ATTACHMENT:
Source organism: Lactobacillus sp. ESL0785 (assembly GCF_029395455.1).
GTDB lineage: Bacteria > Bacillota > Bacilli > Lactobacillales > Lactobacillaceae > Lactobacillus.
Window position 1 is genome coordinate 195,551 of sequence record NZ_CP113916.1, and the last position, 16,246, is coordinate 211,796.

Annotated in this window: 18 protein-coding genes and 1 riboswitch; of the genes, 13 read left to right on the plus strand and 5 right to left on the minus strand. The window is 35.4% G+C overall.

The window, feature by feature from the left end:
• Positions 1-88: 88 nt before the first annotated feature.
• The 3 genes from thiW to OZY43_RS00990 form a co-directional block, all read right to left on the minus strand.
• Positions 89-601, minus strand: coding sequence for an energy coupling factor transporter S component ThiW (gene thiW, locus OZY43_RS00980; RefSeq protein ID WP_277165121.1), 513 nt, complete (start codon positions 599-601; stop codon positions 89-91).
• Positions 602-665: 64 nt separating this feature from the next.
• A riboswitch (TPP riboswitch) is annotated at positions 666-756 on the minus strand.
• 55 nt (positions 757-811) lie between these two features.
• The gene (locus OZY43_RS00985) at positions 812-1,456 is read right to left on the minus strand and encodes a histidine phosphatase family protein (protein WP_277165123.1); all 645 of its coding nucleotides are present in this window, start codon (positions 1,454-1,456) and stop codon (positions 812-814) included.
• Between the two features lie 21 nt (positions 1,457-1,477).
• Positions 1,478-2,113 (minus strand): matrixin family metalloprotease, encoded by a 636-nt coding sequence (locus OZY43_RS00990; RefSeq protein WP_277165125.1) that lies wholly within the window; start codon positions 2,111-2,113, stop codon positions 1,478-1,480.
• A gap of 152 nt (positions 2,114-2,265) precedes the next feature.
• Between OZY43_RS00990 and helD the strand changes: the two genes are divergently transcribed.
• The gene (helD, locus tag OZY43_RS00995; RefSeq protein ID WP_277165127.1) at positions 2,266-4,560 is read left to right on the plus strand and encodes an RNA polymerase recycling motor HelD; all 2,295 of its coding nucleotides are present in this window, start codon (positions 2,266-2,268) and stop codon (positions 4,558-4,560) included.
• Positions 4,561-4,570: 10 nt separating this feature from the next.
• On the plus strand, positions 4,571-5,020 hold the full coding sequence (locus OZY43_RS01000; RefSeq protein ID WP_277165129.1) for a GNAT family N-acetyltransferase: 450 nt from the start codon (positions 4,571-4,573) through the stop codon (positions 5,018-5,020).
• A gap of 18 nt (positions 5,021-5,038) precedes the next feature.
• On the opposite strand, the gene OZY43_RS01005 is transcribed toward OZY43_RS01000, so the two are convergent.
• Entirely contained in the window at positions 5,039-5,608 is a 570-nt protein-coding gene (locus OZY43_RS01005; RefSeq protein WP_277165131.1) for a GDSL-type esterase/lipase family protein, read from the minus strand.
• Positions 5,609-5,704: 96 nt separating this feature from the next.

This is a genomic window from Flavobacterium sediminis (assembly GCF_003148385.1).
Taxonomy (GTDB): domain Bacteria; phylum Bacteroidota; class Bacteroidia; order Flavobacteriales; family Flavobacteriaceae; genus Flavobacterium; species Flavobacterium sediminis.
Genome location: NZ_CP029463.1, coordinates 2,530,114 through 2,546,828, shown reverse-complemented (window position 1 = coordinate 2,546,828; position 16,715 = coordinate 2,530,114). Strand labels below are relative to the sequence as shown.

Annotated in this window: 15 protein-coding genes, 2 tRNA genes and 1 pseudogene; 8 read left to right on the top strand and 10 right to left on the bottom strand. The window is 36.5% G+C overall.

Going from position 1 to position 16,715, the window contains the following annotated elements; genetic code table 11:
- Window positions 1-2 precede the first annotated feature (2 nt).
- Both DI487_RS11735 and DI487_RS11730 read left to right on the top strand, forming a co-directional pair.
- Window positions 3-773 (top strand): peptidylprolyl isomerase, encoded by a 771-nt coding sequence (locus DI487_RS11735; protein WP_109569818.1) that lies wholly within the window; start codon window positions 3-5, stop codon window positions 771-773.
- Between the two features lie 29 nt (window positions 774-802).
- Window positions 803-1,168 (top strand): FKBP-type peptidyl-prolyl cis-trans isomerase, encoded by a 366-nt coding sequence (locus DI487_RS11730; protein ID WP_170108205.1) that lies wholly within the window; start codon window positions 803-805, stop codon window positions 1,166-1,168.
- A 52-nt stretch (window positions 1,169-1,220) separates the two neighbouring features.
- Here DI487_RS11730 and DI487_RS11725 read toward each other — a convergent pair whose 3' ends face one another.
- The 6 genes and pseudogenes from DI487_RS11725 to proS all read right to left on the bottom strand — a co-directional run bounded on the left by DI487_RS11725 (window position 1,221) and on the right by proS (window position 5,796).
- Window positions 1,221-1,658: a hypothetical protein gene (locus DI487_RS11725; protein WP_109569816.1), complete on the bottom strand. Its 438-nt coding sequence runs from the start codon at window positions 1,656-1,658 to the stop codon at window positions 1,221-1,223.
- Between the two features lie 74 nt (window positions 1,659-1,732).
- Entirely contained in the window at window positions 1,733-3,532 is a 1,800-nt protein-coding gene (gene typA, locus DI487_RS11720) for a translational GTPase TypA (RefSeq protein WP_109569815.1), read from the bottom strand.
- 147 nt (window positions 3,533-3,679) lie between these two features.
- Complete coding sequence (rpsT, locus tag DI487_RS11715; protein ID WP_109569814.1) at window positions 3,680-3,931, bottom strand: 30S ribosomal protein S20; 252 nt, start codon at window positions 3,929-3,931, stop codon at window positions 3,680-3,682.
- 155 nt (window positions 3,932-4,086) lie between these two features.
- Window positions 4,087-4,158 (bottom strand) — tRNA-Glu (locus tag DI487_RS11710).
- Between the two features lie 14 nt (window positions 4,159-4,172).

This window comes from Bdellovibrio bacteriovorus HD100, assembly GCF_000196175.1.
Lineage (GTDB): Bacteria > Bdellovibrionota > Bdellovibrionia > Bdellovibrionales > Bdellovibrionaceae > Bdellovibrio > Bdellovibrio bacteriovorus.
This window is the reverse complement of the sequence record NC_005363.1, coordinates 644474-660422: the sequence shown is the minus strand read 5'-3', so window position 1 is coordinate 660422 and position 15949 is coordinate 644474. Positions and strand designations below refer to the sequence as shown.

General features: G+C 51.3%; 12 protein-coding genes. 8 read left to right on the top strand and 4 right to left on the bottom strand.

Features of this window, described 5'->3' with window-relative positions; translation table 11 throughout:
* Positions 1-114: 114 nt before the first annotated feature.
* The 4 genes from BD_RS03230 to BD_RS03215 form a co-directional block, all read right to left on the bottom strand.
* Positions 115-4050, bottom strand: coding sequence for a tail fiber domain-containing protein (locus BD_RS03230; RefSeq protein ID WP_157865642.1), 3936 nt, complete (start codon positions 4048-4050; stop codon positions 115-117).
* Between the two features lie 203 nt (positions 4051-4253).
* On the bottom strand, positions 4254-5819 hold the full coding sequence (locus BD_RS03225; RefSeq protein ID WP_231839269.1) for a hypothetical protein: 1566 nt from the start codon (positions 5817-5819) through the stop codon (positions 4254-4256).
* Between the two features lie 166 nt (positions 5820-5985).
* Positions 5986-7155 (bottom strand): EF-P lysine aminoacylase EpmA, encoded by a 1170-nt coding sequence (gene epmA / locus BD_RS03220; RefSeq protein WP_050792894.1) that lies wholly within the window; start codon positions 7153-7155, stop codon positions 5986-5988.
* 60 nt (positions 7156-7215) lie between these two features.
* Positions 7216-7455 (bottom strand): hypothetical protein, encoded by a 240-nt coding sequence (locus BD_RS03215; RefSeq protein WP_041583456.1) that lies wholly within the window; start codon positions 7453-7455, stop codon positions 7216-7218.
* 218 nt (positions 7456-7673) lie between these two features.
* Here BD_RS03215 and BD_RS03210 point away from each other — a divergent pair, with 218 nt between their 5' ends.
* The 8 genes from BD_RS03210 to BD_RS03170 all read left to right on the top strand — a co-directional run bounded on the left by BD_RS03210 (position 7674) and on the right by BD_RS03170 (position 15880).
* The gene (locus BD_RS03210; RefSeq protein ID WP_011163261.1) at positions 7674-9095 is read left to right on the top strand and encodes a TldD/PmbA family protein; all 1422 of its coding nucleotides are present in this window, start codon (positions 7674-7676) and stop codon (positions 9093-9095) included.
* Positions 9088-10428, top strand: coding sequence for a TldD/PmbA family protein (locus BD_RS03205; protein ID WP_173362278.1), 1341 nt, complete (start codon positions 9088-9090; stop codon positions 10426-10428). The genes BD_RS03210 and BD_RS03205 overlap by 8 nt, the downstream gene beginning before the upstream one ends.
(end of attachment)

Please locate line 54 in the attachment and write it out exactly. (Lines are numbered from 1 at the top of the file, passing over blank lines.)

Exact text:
* On the bottom strand, positions 4254-5819 hold the full coding sequence (locus BD_RS03225; RefSeq protein ID WP_231839269.1) for a hypothetical protein: 1566 nt from the start codon (positions 5817-5819) through the stop codon (positions 4254-4256).